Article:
Many of the strong performers this year so far are concentrated in the Midwest and Northeast, where COVID-19 cases are relatively less common. Rochester, Minnesota-based powerhouse Mayo Clinic posted an 11.3% operating margin in the quarter ended June 30, having generated $451 million in operating income on almost $4 billion in revenue. The Mayo Clinic’s operating margin was 3% during the same period last year.

The Mayo Clinic’s volumes in the first half of 2021 have surged from the same period in 2020, which isn’t surprising as that stretch includes the pandemic’s first wave and mandated procedure suspensions. Surgeries are up 3.4% in the first half over the same period in 2019, indicating that the company is chipping away at pent-up demand. Admissions and outpatient visits are still down from 2019, however.

To read more, go to Modern Healthcare.

When (If Ever) Will We Redesign Our Work?
By Karen Sibert, MD | September, 8, 2021

As we orient our brand-new, fresh-faced CA-1 residents to the OR, I ask this question. Has anyone explained to them that much of what they’ll need to learn in the first couple of months is how to be a nurse?

We watch them struggle to draw up propofol into a syringe without spraying white foam all over themselves. We emphasize the critical difference between a surgeon’s order of 5,000 units of heparin to be given subcutaneously or by IV. We teach residents how to inject medications into line ports using sterile technique, how to label a syringe correctly, and how to chart IV fluids and urine output.

Is this why they went to medical school?

Before a mob assembles with torches and pitchforks, let me be clear: There is much more to learn beyond these nursing and pharmacy tasks on the road to becoming a qualified anesthesiologist. But why are we still doing these tasks when other physicians don’t do likewise?

Do our intensivist colleagues mix up and inject antibiotics? Do our cardiology colleagues load infusion pumps with potassium or magnesium drips? Of course not. That would be a waste of their time and education.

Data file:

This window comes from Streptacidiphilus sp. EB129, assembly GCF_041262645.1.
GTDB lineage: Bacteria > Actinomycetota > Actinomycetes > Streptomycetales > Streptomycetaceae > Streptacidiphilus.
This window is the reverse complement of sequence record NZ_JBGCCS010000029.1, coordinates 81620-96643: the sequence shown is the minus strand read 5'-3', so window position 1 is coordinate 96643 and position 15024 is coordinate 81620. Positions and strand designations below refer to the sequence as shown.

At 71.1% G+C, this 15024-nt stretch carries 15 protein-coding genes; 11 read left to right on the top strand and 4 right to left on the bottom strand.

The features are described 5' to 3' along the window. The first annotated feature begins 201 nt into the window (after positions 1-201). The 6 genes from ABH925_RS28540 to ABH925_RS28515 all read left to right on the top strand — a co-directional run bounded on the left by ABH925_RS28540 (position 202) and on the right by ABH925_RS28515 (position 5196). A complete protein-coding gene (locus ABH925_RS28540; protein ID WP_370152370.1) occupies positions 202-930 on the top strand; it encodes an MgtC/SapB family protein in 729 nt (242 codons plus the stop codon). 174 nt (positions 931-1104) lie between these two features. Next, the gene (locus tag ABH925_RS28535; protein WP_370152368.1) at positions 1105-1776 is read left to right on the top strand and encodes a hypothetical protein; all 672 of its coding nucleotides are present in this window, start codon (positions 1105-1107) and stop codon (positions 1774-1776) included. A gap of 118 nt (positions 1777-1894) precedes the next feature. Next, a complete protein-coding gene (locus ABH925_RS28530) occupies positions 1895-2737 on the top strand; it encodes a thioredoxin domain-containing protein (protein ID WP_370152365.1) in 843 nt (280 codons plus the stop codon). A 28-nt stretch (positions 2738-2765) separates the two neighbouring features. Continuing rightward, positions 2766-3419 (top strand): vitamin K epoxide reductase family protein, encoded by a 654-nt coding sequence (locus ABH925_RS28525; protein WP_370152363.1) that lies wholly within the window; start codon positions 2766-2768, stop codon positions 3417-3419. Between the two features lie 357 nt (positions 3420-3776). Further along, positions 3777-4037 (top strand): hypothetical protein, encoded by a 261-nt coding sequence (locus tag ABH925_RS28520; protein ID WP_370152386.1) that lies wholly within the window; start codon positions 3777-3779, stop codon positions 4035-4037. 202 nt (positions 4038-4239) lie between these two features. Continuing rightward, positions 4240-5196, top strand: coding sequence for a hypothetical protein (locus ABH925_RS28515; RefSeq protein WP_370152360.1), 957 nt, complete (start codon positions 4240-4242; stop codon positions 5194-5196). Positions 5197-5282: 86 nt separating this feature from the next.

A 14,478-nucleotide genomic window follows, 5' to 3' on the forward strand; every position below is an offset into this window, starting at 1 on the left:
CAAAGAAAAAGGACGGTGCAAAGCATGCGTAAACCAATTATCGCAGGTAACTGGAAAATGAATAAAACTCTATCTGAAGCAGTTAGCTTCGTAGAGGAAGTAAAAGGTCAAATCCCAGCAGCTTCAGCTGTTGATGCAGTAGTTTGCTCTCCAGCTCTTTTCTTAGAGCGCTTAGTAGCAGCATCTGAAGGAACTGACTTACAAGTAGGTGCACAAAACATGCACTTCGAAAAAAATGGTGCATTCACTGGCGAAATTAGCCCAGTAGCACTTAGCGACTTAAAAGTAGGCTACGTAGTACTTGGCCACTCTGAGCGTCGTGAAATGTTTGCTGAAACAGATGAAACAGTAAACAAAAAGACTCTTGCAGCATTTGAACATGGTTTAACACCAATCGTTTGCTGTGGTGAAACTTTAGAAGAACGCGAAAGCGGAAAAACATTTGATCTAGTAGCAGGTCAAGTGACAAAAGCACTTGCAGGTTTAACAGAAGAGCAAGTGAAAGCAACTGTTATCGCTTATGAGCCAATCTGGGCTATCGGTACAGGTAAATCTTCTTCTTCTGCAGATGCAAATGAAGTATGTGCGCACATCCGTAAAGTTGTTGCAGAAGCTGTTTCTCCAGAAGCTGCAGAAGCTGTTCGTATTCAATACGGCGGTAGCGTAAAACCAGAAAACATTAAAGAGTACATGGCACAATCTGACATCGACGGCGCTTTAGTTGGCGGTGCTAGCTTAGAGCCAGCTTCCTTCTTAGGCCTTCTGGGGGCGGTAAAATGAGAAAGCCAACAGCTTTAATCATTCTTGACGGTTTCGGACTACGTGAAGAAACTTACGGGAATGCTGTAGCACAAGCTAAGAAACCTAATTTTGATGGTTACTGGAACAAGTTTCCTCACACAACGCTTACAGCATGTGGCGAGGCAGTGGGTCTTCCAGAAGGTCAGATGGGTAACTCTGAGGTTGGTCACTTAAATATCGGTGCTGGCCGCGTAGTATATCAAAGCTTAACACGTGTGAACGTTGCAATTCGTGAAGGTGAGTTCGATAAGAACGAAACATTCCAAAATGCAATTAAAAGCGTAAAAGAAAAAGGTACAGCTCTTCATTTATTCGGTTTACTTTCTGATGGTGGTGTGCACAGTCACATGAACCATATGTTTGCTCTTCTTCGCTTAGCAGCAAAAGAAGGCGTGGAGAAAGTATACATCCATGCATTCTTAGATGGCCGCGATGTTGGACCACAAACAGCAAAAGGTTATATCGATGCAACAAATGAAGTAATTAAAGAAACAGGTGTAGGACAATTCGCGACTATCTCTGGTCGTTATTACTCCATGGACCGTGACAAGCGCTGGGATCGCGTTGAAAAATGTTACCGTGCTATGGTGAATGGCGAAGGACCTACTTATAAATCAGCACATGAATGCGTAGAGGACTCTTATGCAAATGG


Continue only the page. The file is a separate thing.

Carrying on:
It’s time to redesign anesthesia care delivery. We should be charting the course, not executing every change of sail. We should be performing the diagnostic and intellectual work of physicians all the time, not just some of the time. If we don’t, we shouldn’t be surprised if we continue to lose control over the future of our profession. It’s way too expensive to pay a physician to do the tasks of a nurse.

To read more, go to Anesthesiology News.

The Partnership Strategy Medicare Advantage Plans Are Banking On
By Nona Tepper | September 7, 2021

The booming Medicare Advantage market has become a strategic focus for major insurers and retailers to band together and grow their businesses.

Insurers partnerships are reflective on the growing population of enrollees. Over the past few years, the number of Medicare Advantage enrollees has exploded, thanks to an increasingly diverse, cost-conscious and aging population that prefers the extra benefits not offered in traditional Medicare.

The latest federal data show that 26.8 million people were covered by Advantage plans as of July, up more than 41% from 2017. During that same time, the number of those eligible for Advantage plans rose 10.3%. Approximately 10,000 Americans turn 65 every day. Anthem has said 200,000 of its existing beneficiaries reach Medicare-eligibility annually.

That’s led to big partnerships between insurers and retailers. Anthem and The Kroger Co. in July announced they planned to launch a joint Medicare Advantage plan in Atlanta, Louisville, Cincinnati and southern Virginia come 2022. Walmart teamed up with Nashville, Tennessee based Clover Health in November to offer a joint Medicare Advantage plan in Georgia, although that partnership has ended. Walmart also offers a joint, co-branded Medicare Part
D plan with Louisville, Kentucky-based Humana, which it launched in 2010.

Humana counts the second-most of Medicare Advantage enrollees in the nation; UnitedHealth Group is the largest Medicare Advantage insurer.

To read more, go to Modern Healthcare.

Healthcare Bankruptcy Filings Hit ‘Unprecedented’ Low
By Tara Bannow | September 1, 2021

When the COVID-19 pandemic hit in early 2020, many predicted a crush of healthcare bankruptcies would follow. So far, the opposite has happened.

Billions of dollars in federal, state and local aid that’s flowed to healthcare providers has led to what the law firm Polsinelli calls an “unprecedented” drop in Chapter 11 filings in an industry that’s typically among the most distressed. In fact, Polsinelli’s second quarter report shows the lowest ever recorded distress index in the healthcare industry since 2010.

It’s not just healthcare: Bankruptcies are down economy-wide, said Aram Ordubegian, a partner in Arent Fox’s bankruptcy and financial restructuring group. The simple fact is that the outflow of stimulus spending is squeezing distress out of the system—for now.

“The bubble is going to get that much bigger and when the free money flow gets turned off, we’re going to see volume back and we’re going to be busy,” Ordubegian said.

Congress approved $178 billion in grants for healthcare providers under the Coronavirus Aid, Relief, and Economic Security Act’s Provider Relief Fund, which was designed to help hospitals, medical practices and others weather the pandemic.

Providers also got $100 billion in Medicare loans and then successfully lobbied to delay the repayment deadline. The CARES Act had other perks, too, like deferred taxes.

To read more, go to Modern Healthcare.